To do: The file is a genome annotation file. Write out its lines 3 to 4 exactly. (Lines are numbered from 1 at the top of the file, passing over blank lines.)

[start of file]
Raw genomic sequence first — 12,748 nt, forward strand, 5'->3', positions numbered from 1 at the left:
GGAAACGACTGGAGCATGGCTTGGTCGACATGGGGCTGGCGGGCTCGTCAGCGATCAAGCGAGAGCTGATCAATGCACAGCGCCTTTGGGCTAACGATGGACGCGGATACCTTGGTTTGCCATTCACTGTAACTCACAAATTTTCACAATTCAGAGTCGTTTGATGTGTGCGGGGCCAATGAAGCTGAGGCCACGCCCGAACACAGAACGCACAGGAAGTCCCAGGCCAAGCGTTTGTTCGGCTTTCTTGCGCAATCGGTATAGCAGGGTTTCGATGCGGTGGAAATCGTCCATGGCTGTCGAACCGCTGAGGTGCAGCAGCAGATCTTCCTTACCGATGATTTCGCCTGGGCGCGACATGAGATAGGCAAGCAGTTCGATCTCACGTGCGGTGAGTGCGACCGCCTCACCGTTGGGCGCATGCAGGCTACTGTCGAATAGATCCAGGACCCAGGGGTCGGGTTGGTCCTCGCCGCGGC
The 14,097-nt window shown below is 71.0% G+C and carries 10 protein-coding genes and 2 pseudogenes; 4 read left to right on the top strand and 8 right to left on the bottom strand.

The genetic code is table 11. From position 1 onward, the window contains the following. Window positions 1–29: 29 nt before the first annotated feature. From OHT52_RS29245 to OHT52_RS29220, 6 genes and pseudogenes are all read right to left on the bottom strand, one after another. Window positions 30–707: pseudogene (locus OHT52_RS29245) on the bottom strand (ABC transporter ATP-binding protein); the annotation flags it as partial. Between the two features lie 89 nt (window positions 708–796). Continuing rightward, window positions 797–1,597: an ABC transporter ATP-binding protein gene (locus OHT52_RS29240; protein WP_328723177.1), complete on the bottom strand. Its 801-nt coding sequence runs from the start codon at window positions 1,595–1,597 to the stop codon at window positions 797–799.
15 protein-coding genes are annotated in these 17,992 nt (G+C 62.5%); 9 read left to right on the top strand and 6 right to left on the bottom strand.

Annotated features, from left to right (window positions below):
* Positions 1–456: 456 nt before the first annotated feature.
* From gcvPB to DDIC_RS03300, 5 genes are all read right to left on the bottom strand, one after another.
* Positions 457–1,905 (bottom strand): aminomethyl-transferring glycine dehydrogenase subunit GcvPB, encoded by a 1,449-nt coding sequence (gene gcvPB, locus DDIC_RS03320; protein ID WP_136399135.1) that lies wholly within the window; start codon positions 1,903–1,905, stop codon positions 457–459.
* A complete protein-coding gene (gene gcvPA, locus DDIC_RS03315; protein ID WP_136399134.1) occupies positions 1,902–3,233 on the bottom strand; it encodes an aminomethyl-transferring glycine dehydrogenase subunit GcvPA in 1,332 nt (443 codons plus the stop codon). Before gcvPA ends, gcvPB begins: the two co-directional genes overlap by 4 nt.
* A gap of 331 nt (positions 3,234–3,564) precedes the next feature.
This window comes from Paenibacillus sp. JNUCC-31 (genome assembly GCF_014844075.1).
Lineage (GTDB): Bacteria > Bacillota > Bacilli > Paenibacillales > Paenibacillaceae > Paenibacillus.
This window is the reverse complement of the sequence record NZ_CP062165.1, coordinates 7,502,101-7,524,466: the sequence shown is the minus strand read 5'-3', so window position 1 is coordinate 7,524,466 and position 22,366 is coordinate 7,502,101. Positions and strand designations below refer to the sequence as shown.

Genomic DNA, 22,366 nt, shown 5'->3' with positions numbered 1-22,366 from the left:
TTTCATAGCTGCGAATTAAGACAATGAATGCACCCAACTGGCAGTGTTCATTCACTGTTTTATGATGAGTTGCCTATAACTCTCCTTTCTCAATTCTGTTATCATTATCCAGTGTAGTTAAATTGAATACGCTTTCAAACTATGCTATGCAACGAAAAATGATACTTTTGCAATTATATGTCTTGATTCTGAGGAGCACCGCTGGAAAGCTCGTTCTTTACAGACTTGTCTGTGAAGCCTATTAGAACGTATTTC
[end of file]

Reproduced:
The 14,097-nt window shown below is 71.0% G+C and carries 10 protein-coding genes and 2 pseudogenes; 4 read left to right on the top strand and 8 right to left on the bottom strand.

The genetic code is table 11. From position 1 onward, the window contains the following. Window positions 1–29: 29 nt before the first annotated feature. From OHT52_RS29245 to OHT52_RS29220, 6 genes and pseudogenes are all read right to left on the bottom strand, one after another. Window positions 30–707: pseudogene (locus OHT52_RS29245) on the bottom strand (ABC transporter ATP-binding protein); the annotation flags it as partial. Between the two features lie 89 nt (window positions 708–796). Continuing rightward, window positions 797–1,597: an ABC transporter ATP-binding protein gene (locus OHT52_RS29240; protein WP_328723177.1), complete on the bottom strand. Its 801-nt coding sequence runs from the start codon at window positions 1,595–1,597 to the stop codon at window positions 797–799.